The Tip Of The Iceberg

The difference between AI, machine learningand RPA explained.

Artificial intelligence (AI) is a broad-brush term used to describe a wide range of technologies that enable a machine to emulate human intelligence. The most common and widely implemented forms of AI are robotic process automation (RPA) and machine learning.

RPA is used to automate manually intensive or monotonous tasks such as invoice processing or collections. Machines can perform these functions more accurately, quickly and efficiently than humans inputting data manually.

Machine learning refers to machines’ ability to learn on their own from historical data and past results to make better decisions or better predict behavior. In a survey conducted by Deutsche Bank and the Economist Intelligence Unit of treasury’s preparedness for new technologies, AI and machine learning systems emerged as the second most beneficial for treasury organizations after big data analytics.

But RPA and machine learning are only the tip of the iceberg. Other forms of AI include Natural Language Processing, image recognition, deep learning and persona-based AI (which analyzes how someone taps the keys on their computer keyboard, for example) to better understand how human behavior changes. Natural language processing allows machines to understand “unstructured text” and is being used in financial services to detect fraud and insider trading, gather intelligence “real-time” and monitor news events that could impact financial assets.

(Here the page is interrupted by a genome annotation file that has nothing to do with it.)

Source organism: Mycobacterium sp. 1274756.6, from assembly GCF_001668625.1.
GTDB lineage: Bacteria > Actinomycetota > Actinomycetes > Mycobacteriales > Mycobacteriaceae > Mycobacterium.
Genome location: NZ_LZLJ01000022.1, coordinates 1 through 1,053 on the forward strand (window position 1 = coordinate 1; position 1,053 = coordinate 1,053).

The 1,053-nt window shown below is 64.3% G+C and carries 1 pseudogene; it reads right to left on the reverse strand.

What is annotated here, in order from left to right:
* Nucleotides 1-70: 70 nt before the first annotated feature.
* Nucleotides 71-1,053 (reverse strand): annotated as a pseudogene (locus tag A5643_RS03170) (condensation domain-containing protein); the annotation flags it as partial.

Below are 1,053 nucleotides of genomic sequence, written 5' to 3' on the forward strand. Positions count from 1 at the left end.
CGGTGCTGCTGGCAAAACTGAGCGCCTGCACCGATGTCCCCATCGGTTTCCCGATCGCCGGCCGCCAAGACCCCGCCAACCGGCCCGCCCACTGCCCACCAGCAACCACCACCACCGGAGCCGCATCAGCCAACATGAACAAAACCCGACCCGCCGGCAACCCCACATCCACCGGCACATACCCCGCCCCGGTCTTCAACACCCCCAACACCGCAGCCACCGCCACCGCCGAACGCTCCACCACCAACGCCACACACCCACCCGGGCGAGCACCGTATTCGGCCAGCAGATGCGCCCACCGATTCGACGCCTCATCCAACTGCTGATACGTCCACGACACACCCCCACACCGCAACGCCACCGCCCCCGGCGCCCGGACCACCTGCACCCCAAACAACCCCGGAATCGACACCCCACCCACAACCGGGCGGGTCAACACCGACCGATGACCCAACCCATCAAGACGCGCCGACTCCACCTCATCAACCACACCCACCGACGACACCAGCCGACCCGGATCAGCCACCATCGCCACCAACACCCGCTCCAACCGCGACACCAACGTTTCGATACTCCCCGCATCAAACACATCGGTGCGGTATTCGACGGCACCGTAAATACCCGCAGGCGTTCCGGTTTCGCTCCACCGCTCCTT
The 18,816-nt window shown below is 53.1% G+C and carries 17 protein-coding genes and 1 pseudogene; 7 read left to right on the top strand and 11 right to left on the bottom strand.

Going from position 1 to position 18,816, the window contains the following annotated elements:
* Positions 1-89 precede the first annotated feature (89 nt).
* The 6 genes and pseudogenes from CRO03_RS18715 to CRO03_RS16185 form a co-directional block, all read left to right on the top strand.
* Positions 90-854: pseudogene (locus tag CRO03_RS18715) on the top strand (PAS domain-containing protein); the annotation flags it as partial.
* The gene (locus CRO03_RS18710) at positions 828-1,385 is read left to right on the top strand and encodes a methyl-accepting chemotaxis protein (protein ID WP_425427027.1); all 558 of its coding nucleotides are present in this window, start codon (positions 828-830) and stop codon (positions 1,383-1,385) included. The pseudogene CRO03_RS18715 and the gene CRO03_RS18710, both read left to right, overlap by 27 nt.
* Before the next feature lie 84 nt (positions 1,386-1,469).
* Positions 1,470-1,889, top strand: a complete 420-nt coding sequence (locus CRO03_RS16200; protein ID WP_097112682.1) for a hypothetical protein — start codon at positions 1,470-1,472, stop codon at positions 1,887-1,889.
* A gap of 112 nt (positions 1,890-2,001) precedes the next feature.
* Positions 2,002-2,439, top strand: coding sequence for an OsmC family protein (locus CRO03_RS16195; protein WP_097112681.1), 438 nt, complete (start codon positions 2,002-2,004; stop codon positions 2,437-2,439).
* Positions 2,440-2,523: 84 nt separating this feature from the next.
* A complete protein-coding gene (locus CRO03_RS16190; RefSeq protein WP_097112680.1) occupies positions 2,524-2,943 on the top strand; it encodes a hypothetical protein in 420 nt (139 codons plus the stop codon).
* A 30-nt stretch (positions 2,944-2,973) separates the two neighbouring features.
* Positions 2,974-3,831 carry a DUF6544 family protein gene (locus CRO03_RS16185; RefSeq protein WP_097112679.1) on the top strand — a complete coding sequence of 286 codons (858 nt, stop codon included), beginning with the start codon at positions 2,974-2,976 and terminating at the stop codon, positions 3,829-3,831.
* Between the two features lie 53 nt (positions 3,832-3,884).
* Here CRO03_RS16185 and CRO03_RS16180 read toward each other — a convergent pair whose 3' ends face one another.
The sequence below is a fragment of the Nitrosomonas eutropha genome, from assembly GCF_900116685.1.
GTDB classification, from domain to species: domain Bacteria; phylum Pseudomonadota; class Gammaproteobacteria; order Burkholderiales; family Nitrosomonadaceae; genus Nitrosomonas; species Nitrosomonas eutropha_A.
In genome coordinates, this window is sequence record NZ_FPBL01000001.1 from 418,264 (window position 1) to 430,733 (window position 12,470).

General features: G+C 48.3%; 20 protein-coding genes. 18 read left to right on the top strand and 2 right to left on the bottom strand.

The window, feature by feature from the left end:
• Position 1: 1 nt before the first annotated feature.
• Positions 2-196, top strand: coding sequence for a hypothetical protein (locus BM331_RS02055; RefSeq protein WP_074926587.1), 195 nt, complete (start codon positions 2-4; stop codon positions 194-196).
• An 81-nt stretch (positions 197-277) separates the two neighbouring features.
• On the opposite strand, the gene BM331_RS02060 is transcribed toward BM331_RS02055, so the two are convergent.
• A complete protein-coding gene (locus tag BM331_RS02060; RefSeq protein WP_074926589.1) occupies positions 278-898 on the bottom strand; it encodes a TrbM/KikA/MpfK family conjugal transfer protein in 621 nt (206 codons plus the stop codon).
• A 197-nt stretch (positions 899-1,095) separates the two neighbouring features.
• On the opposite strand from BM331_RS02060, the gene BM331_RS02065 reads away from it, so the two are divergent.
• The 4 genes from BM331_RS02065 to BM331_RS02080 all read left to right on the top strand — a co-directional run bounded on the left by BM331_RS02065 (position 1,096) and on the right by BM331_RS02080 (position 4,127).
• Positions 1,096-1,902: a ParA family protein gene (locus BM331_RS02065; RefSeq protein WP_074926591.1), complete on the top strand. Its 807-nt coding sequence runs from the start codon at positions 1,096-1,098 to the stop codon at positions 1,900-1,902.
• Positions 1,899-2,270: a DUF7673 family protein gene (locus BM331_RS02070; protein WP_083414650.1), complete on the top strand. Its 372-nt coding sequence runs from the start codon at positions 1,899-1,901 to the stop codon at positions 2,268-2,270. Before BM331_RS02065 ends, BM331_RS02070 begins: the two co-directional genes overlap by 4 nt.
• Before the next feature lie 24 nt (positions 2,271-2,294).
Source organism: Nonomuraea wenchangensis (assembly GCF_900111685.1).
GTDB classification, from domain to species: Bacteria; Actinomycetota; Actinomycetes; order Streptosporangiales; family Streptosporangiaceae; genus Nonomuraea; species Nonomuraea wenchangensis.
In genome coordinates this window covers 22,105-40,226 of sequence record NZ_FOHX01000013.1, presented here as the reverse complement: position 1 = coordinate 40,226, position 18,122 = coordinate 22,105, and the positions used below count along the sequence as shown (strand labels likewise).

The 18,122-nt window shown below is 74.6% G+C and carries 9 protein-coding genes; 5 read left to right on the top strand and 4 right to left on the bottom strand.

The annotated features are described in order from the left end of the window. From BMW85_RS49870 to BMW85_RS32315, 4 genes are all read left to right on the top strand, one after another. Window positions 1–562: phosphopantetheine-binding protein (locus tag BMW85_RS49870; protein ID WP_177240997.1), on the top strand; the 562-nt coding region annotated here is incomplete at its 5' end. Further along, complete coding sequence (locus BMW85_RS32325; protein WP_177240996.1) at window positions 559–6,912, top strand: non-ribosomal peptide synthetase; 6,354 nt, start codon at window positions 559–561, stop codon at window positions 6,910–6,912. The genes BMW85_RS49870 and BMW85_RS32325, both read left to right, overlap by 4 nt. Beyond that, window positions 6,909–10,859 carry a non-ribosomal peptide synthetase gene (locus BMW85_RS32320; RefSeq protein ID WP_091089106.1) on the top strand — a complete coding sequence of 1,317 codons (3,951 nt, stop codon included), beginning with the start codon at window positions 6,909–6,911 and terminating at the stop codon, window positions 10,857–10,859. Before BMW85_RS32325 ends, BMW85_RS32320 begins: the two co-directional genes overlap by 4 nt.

Financial institutions are fairly well advanced in their application of AI, particularly when it comes to RPA and using machine learning in areas like fraud detection that require weighing and analyzing complicated sets of factors. AI can deliver benefits across an organization, from automating manually intensive and repetitive processes in the finance function such payments processing and accounts receivable through to helping treasurers and CFOs more reliably predict and understand their cash and liquidity needs. It can also be used in the supply chain to reduce lost sales and increase forecasting accuracy.